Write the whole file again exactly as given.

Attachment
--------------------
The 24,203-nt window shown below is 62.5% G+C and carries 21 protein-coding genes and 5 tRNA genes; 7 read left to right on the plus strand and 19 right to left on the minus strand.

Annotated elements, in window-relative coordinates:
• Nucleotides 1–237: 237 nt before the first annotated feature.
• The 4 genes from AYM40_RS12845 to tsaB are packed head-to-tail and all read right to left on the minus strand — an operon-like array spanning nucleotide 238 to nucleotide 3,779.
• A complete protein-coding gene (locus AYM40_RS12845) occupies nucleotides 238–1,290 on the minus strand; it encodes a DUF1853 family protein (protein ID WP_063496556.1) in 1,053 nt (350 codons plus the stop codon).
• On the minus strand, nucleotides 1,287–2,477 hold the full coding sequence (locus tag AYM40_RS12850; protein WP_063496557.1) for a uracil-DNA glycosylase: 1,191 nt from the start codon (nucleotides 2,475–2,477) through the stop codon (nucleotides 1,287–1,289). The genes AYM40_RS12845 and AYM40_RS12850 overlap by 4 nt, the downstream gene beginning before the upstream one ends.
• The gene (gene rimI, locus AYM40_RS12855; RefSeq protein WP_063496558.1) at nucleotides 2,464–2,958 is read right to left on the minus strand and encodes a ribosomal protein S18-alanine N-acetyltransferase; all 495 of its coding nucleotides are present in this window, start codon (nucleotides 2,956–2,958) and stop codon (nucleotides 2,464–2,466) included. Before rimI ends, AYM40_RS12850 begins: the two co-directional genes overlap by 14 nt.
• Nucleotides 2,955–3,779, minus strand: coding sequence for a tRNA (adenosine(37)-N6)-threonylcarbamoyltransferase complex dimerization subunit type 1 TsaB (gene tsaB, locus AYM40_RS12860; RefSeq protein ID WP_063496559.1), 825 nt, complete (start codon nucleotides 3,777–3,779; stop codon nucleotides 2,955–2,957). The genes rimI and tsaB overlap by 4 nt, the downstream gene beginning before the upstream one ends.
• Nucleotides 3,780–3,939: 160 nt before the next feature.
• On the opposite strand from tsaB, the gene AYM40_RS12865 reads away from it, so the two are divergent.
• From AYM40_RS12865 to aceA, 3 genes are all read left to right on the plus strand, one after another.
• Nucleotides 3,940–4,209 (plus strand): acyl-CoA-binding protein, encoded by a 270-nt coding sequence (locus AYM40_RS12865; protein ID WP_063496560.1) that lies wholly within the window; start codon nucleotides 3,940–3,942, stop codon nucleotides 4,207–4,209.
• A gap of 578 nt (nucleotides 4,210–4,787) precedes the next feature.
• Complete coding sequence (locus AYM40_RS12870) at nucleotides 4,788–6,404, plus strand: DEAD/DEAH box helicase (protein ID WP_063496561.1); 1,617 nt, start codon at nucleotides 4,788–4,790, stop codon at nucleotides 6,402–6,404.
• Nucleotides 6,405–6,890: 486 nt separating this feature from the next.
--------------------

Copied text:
The 24,203-nt window shown below is 62.5% G+C and carries 21 protein-coding genes and 5 tRNA genes; 7 read left to right on the plus strand and 19 right to left on the minus strand.

Annotated elements, in window-relative coordinates:
• Nucleotides 1–237: 237 nt before the first annotated feature.
• The 4 genes from AYM40_RS12845 to tsaB are packed head-to-tail and all read right to left on the minus strand — an operon-like array spanning nucleotide 238 to nucleotide 3,779.
• A complete protein-coding gene (locus AYM40_RS12845) occupies nucleotides 238–1,290 on the minus strand; it encodes a DUF1853 family protein (protein ID WP_063496556.1) in 1,053 nt (350 codons plus the stop codon).
• On the minus strand, nucleotides 1,287–2,477 hold the full coding sequence (locus tag AYM40_RS12850; protein WP_063496557.1) for a uracil-DNA glycosylase: 1,191 nt from the start codon (nucleotides 2,475–2,477) through the stop codon (nucleotides 1,287–1,289). The genes AYM40_RS12845 and AYM40_RS12850 overlap by 4 nt, the downstream gene beginning before the upstream one ends.
• The gene (gene rimI, locus AYM40_RS12855; RefSeq protein WP_063496558.1) at nucleotides 2,464–2,958 is read right to left on the minus strand and encodes a ribosomal protein S18-alanine N-acetyltransferase; all 495 of its coding nucleotides are present in this window, start codon (nucleotides 2,956–2,958) and stop codon (nucleotides 2,464–2,466) included. Before rimI ends, AYM40_RS12850 begins: the two co-directional genes overlap by 14 nt.
• Nucleotides 2,955–3,779, minus strand: coding sequence for a tRNA (adenosine(37)-N6)-threonylcarbamoyltransferase complex dimerization subunit type 1 TsaB (gene tsaB, locus AYM40_RS12860; RefSeq protein ID WP_063496559.1), 825 nt, complete (start codon nucleotides 3,777–3,779; stop codon nucleotides 2,955–2,957). The genes rimI and tsaB overlap by 4 nt, the downstream gene beginning before the upstream one ends.
• Nucleotides 3,780–3,939: 160 nt before the next feature.
• On the opposite strand from tsaB, the gene AYM40_RS12865 reads away from it, so the two are divergent.
• From AYM40_RS12865 to aceA, 3 genes are all read left to right on the plus strand, one after another.
• Nucleotides 3,940–4,209 (plus strand): acyl-CoA-binding protein, encoded by a 270-nt coding sequence (locus AYM40_RS12865; protein ID WP_063496560.1) that lies wholly within the window; start codon nucleotides 3,940–3,942, stop codon nucleotides 4,207–4,209.
• A gap of 578 nt (nucleotides 4,210–4,787) precedes the next feature.
• Complete coding sequence (locus AYM40_RS12870) at nucleotides 4,788–6,404, plus strand: DEAD/DEAH box helicase (protein ID WP_063496561.1); 1,617 nt, start codon at nucleotides 4,788–4,790, stop codon at nucleotides 6,402–6,404.
• Nucleotides 6,405–6,890: 486 nt separating this feature from the next.